Release type: Joint Media Release


Strengthening Australia's employment services


The Hon Tony Burke MP
Minister for Employment and Workplace Relations
Minister for the Arts

The Albanese Labor Government’s Employment White Paper outlines eight principles to guide reforms to Australia’s employment services system, with a focus on better supporting people, while collaborating with employers and communities.  

It is time to rethink employment services. The system can be improved to help more Australians to connect with quality job opportunities, address structural barriers including skills, training and entrenched disadvantage, as well as assist employers to plan for and meet their labour and skills needs.  

The eight employment services principles set out in the Employment White Paper will guide the government’s consideration of the recommendations from the Parliamentary Inquiry into Workforce Australia Employment Services, scheduled for release later this year. 

The principles include: 

  1. Services are viewed as an investment that unlock individual potential, address employer needs and work with industry to bolster growth. 
  2. There is strong Australian Public Service stewardship in the system and the outcomes it delivers to ensure that individuals are not left behind. 
  3. Services protect the dignity and respect rights of individuals. 
  4. Services provide a pathway towards decent jobs that provide the flexibility and security that individuals need. 
  5. Employers use employment services to help meet their workforce needs, and can access guidance on innovative job design, recruitment practices and inclusive approaches to workforce development.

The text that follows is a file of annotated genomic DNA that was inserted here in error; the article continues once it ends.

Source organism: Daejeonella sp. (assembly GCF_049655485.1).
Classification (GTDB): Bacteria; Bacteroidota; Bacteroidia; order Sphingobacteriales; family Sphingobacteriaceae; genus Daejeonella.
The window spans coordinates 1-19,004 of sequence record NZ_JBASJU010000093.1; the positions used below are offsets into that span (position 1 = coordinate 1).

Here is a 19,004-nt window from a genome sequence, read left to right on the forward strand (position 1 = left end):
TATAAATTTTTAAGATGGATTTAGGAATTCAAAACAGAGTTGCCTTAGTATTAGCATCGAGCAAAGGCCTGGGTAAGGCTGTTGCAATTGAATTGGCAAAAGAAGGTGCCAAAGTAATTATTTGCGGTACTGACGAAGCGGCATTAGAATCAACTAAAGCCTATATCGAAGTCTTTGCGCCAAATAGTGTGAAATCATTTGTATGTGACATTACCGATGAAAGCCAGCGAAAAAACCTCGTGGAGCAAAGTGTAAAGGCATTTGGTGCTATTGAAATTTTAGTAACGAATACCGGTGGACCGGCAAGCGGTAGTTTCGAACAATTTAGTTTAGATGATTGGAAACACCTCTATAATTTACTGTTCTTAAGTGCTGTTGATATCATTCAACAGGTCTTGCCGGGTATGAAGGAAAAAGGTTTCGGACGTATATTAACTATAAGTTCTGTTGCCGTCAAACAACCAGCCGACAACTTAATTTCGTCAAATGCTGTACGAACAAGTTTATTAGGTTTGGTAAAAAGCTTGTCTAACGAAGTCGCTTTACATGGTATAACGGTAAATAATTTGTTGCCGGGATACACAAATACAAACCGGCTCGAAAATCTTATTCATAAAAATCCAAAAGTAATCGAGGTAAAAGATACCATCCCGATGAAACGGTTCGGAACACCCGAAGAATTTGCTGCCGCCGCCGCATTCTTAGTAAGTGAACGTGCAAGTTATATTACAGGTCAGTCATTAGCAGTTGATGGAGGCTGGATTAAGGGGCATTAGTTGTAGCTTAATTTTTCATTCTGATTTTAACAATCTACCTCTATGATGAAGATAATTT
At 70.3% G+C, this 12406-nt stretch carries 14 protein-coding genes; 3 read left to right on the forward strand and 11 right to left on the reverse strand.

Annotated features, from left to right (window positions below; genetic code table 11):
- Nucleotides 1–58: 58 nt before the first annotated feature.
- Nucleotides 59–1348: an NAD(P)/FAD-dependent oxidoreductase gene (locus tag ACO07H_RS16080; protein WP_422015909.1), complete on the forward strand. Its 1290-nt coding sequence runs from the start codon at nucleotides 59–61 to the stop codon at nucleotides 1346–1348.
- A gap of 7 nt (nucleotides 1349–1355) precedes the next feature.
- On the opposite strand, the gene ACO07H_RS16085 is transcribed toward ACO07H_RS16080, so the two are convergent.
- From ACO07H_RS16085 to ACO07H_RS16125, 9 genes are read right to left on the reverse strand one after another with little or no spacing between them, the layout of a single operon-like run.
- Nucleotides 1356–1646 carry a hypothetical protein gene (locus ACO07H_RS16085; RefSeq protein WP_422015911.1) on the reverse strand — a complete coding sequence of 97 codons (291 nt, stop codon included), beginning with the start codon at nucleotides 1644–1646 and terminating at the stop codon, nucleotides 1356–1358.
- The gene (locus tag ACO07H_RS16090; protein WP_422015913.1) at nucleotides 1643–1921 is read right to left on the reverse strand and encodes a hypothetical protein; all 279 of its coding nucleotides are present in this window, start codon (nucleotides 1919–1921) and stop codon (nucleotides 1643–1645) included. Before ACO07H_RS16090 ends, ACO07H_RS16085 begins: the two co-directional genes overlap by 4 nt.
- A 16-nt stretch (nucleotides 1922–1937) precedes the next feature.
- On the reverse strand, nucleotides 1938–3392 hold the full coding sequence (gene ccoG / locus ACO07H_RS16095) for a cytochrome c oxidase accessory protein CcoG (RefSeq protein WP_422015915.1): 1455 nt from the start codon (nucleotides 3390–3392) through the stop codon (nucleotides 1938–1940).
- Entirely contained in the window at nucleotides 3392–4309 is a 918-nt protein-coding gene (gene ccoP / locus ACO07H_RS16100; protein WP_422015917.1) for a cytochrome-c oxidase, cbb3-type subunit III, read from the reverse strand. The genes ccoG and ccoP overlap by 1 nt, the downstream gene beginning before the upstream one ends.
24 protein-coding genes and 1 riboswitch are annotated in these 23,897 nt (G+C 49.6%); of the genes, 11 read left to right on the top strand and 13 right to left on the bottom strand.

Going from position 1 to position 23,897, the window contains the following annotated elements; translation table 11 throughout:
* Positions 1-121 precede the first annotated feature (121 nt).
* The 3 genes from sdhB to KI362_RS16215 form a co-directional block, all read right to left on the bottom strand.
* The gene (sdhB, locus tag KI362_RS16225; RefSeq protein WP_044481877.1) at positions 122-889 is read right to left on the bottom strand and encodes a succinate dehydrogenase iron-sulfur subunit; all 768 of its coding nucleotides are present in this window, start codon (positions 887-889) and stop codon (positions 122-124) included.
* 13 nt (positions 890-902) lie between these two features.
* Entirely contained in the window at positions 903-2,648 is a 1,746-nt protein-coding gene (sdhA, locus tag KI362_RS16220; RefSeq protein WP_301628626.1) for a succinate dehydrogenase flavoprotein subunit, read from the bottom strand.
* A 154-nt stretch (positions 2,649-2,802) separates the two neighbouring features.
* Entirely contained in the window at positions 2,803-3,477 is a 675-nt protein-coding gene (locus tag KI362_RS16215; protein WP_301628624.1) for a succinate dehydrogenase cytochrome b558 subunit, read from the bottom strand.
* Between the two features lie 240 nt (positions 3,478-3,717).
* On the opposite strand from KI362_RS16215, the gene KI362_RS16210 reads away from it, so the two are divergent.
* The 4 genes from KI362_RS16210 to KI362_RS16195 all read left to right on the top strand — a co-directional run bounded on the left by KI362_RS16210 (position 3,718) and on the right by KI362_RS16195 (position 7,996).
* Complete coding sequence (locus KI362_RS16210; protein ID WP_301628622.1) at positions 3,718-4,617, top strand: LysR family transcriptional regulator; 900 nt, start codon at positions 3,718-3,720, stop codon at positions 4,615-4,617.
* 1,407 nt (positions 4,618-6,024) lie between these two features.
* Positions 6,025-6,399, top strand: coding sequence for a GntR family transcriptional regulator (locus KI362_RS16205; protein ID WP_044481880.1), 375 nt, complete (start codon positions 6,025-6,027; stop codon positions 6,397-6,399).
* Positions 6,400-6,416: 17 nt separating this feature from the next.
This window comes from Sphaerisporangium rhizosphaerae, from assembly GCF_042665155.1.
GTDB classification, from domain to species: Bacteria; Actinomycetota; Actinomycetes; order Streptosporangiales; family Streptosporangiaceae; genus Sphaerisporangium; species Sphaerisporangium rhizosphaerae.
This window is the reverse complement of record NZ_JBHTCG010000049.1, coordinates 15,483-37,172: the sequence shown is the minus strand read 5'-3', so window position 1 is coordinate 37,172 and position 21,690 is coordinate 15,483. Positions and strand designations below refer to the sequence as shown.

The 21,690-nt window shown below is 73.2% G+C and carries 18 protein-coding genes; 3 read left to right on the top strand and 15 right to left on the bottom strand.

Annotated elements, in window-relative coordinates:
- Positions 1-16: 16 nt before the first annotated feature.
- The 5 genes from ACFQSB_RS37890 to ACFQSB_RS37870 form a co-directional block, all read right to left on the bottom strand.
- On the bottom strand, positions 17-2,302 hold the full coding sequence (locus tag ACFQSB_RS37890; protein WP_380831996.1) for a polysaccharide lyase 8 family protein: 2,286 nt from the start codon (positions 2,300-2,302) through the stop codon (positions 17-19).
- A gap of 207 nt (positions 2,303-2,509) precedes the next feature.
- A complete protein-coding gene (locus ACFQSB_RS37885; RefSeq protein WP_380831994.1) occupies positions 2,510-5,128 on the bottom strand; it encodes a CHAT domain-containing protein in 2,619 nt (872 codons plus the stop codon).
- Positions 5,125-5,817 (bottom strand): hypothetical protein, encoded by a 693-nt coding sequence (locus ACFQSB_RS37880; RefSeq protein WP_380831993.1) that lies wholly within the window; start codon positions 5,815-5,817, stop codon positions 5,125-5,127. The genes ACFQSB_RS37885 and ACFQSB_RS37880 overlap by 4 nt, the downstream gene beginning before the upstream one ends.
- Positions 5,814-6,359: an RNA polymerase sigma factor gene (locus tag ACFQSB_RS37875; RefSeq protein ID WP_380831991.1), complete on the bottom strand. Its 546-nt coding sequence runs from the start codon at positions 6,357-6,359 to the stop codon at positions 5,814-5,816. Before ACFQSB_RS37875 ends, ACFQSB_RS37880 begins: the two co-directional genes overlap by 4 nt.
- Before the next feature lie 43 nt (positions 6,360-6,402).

6. Employment services are designed through collaboration with individuals, employers and the community.  
  7. Services help people at the earliest opportunity, informed by fit-for-purpose assessment processes. 
  8. Reforms are grounded in evidence, high-quality evaluation and continuous learning and improvement. 

Consistent with our new reform principles, the Government will make changes to the Local Jobs Program to ensure more people can find work and the program meets community needs. 

This will include applying best-practice approaches to place-based policy development, including equipping local communities with relevant data, and broadening eligibility to enable more people looking for work to participate in the program

As part of these reforms, staff from the Australian Public Service will be deployed in three regions in Western Australia — Broome, Geraldton and Kalgoorlie.

By reforming Australia’s employment services system with a focus on better supporting individuals while collaborating with employers and communities, we can help realise our vision for a brighter working future.

Quotes attributable to Tony Burke, Minister for Employment and Workplace Relations:  

"I want to make sure that for people who are looking for work, we're removing barriers and getting them into jobs.  

"We have record-low unemployment in Australia at the moment. But we can't look at that and just say, job done.  

"We need to make sure we use this opportunity to support some of the most disadvantaged people to connect with jobs. 

"We want to design a system that is tailored to meet their needs too. If we do that we don't just help employers fill gaps with workers they're desperately looking for, but we change people's lives.  

"We give people an opportunity that they so desperately want that makes a difference, not simply for their financial security, but also for their direct participation in our communities and in the economy."

Quotes attributable to Jim Chalmers, Treasurer:  

“We want to help more Australians to grab the jobs and opportunities on offer and employment services is an important part of the story. 

“Improving our employment services system will help address entrenched community disadvantage and break down barriers to employment for people who are ready, willing and able to work. 

“Near-record low unemployment and record high labour force participation are some of our best defences against global economic volatility but we can’t see Australia’s remarkably strong labour market as an excuse to turn a blind eye to the kind of entrenched disadvantage we see in communities right across the country.” 

“The principles we outline in the Employment White Paper today will guide reforms that better match employers keen for more workers with job seekers keen to make a contribution.”